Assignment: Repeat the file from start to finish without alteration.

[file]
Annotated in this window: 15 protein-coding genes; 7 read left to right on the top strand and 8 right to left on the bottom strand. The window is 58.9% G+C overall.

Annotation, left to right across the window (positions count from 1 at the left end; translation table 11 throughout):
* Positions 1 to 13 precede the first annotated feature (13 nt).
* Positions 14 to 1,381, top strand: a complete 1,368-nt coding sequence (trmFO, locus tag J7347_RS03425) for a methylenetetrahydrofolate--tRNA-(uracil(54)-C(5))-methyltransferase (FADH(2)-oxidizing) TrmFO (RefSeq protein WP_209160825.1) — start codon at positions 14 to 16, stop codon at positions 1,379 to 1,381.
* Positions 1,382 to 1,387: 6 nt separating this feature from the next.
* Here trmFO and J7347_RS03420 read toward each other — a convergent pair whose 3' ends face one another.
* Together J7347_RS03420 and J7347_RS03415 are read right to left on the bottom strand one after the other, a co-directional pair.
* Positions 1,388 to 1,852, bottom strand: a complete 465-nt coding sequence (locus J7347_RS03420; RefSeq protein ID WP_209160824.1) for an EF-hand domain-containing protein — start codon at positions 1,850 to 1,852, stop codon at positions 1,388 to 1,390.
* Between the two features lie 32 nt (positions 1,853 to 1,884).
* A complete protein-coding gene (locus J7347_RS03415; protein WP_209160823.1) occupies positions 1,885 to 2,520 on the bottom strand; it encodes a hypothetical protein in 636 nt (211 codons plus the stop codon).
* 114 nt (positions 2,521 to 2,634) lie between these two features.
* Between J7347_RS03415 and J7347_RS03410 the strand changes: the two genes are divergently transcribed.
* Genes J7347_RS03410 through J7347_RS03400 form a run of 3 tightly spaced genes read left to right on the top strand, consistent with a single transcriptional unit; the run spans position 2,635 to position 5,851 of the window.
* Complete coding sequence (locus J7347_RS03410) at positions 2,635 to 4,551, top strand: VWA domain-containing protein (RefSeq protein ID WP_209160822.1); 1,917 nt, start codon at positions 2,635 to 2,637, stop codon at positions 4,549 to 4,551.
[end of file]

Annotated in this window: 15 protein-coding genes; 7 read left to right on the top strand and 8 right to left on the bottom strand. The window is 58.9% G+C overall.

Annotation, left to right across the window (positions count from 1 at the left end; translation table 11 throughout):
* Positions 1 to 13 precede the first annotated feature (13 nt).
* Positions 14 to 1,381, top strand: a complete 1,368-nt coding sequence (trmFO, locus tag J7347_RS03425) for a methylenetetrahydrofolate--tRNA-(uracil(54)-C(5))-methyltransferase (FADH(2)-oxidizing) TrmFO (RefSeq protein WP_209160825.1) — start codon at positions 14 to 16, stop codon at positions 1,379 to 1,381.
* Positions 1,382 to 1,387: 6 nt separating this feature from the next.
* Here trmFO and J7347_RS03420 read toward each other — a convergent pair whose 3' ends face one another.
* Together J7347_RS03420 and J7347_RS03415 are read right to left on the bottom strand one after the other, a co-directional pair.
* Positions 1,388 to 1,852, bottom strand: a complete 465-nt coding sequence (locus J7347_RS03420; RefSeq protein ID WP_209160824.1) for an EF-hand domain-containing protein — start codon at positions 1,850 to 1,852, stop codon at positions 1,388 to 1,390.
* Between the two features lie 32 nt (positions 1,853 to 1,884).
* A complete protein-coding gene (locus J7347_RS03415; protein WP_209160823.1) occupies positions 1,885 to 2,520 on the bottom strand; it encodes a hypothetical protein in 636 nt (211 codons plus the stop codon).
* 114 nt (positions 2,521 to 2,634) lie between these two features.
* Between J7347_RS03415 and J7347_RS03410 the strand changes: the two genes are divergently transcribed.
* Genes J7347_RS03410 through J7347_RS03400 form a run of 3 tightly spaced genes read left to right on the top strand, consistent with a single transcriptional unit; the run spans position 2,635 to position 5,851 of the window.
* Complete coding sequence (locus J7347_RS03410) at positions 2,635 to 4,551, top strand: VWA domain-containing protein (RefSeq protein ID WP_209160822.1); 1,917 nt, start codon at positions 2,635 to 2,637, stop codon at positions 4,549 to 4,551.